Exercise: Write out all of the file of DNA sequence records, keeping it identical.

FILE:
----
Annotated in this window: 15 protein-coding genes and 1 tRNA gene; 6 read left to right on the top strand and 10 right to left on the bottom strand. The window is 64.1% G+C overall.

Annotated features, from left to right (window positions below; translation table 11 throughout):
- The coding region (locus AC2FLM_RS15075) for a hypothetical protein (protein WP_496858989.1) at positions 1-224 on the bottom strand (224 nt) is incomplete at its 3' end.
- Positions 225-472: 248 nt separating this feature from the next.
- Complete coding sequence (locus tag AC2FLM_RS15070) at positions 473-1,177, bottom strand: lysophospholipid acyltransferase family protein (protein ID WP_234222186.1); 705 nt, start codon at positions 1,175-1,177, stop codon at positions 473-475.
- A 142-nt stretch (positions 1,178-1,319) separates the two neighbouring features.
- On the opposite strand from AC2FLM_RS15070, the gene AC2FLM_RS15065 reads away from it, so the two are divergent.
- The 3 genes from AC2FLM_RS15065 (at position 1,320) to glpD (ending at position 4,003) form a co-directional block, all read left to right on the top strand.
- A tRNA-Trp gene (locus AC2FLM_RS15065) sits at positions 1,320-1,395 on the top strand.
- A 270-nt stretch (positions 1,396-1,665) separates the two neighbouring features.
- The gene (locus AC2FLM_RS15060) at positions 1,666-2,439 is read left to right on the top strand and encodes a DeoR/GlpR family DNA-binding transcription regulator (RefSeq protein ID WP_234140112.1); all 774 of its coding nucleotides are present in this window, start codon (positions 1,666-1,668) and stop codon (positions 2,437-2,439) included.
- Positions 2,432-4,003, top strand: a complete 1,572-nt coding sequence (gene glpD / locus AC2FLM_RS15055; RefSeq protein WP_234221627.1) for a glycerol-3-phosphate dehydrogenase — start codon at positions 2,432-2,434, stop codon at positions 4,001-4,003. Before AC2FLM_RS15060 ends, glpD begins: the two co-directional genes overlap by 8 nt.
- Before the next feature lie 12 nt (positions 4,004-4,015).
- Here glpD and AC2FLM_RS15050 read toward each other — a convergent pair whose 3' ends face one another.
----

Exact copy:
Annotated in this window: 15 protein-coding genes and 1 tRNA gene; 6 read left to right on the top strand and 10 right to left on the bottom strand. The window is 64.1% G+C overall.

Annotated features, from left to right (window positions below; translation table 11 throughout):
- The coding region (locus AC2FLM_RS15075) for a hypothetical protein (protein WP_496858989.1) at positions 1-224 on the bottom strand (224 nt) is incomplete at its 3' end.
- Positions 225-472: 248 nt separating this feature from the next.
- Complete coding sequence (locus tag AC2FLM_RS15070) at positions 473-1,177, bottom strand: lysophospholipid acyltransferase family protein (protein ID WP_234222186.1); 705 nt, start codon at positions 1,175-1,177, stop codon at positions 473-475.
- A 142-nt stretch (positions 1,178-1,319) separates the two neighbouring features.
- On the opposite strand from AC2FLM_RS15070, the gene AC2FLM_RS15065 reads away from it, so the two are divergent.
- The 3 genes from AC2FLM_RS15065 (at position 1,320) to glpD (ending at position 4,003) form a co-directional block, all read left to right on the top strand.
- A tRNA-Trp gene (locus AC2FLM_RS15065) sits at positions 1,320-1,395 on the top strand.
- A 270-nt stretch (positions 1,396-1,665) separates the two neighbouring features.
- The gene (locus AC2FLM_RS15060) at positions 1,666-2,439 is read left to right on the top strand and encodes a DeoR/GlpR family DNA-binding transcription regulator (RefSeq protein ID WP_234140112.1); all 774 of its coding nucleotides are present in this window, start codon (positions 1,666-1,668) and stop codon (positions 2,437-2,439) included.
- Positions 2,432-4,003, top strand: a complete 1,572-nt coding sequence (gene glpD / locus AC2FLM_RS15055; RefSeq protein WP_234221627.1) for a glycerol-3-phosphate dehydrogenase — start codon at positions 2,432-2,434, stop codon at positions 4,001-4,003. Before AC2FLM_RS15060 ends, glpD begins: the two co-directional genes overlap by 8 nt.
- Before the next feature lie 12 nt (positions 4,004-4,015).
- Here glpD and AC2FLM_RS15050 read toward each other — a convergent pair whose 3' ends face one another.